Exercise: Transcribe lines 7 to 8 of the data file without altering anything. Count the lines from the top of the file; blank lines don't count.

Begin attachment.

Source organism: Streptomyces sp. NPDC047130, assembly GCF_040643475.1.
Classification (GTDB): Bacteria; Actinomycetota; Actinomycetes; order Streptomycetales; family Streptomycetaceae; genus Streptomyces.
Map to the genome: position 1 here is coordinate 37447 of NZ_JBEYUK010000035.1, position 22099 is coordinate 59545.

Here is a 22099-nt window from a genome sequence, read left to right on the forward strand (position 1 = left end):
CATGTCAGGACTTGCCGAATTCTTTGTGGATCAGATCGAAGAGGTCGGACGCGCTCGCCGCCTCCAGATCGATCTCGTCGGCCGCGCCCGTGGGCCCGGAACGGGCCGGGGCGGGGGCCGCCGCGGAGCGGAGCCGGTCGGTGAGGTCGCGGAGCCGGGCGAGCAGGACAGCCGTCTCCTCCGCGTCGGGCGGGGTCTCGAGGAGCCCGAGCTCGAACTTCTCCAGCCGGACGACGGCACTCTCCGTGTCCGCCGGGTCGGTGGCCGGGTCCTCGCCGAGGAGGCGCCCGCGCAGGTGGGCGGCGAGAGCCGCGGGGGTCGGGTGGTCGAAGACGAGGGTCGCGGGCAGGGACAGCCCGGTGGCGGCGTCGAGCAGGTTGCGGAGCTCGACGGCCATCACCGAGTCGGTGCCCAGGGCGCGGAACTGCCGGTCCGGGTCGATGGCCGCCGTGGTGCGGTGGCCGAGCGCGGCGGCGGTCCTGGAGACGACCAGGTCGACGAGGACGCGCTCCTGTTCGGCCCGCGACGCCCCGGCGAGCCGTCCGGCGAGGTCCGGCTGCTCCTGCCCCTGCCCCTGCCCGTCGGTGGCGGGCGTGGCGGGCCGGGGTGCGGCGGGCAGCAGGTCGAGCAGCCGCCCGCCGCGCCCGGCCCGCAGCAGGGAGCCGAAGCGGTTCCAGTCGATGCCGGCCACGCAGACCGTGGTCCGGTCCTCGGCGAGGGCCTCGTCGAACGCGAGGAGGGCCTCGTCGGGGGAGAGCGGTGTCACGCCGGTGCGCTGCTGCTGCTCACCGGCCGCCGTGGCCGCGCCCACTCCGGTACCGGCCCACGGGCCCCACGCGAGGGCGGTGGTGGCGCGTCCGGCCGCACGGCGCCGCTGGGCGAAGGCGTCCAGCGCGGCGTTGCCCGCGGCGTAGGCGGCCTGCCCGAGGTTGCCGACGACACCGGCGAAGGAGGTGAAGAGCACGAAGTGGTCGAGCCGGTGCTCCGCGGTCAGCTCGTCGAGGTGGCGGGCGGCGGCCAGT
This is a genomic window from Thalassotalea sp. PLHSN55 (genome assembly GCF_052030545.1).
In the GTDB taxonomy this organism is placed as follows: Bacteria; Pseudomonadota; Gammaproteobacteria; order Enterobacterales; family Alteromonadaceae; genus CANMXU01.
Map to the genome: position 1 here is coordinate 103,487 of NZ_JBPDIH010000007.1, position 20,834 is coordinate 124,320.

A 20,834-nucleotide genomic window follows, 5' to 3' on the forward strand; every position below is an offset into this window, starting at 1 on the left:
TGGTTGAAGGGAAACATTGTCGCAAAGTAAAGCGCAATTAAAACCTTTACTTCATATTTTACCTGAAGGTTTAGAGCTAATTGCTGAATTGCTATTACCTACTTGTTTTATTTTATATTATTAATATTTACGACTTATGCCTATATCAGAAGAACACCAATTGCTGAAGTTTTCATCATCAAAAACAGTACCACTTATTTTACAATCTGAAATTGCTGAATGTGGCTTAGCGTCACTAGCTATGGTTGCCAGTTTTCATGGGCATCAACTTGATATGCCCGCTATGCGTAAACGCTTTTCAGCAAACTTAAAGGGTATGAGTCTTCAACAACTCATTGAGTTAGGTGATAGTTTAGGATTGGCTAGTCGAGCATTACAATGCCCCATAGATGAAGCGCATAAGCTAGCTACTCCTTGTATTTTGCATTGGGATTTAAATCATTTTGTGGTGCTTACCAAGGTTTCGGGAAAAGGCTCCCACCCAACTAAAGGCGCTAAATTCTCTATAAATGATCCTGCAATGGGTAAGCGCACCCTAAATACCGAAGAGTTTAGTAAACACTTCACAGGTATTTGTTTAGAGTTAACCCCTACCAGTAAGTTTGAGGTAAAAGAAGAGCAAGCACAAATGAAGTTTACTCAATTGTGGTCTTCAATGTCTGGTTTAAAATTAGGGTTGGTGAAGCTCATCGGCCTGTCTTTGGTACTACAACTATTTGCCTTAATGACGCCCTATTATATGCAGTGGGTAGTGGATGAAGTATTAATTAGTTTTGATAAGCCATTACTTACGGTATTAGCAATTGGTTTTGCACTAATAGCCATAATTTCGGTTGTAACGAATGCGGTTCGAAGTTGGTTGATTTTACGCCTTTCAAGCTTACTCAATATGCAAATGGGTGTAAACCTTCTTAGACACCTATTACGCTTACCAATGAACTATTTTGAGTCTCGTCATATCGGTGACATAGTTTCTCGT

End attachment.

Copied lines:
In the GTDB taxonomy this organism is placed as follows: Bacteria; Pseudomonadota; Gammaproteobacteria; order Enterobacterales; family Alteromonadaceae; genus CANMXU01.
Map to the genome: position 1 here is coordinate 103,487 of NZ_JBPDIH010000007.1, position 20,834 is coordinate 124,320.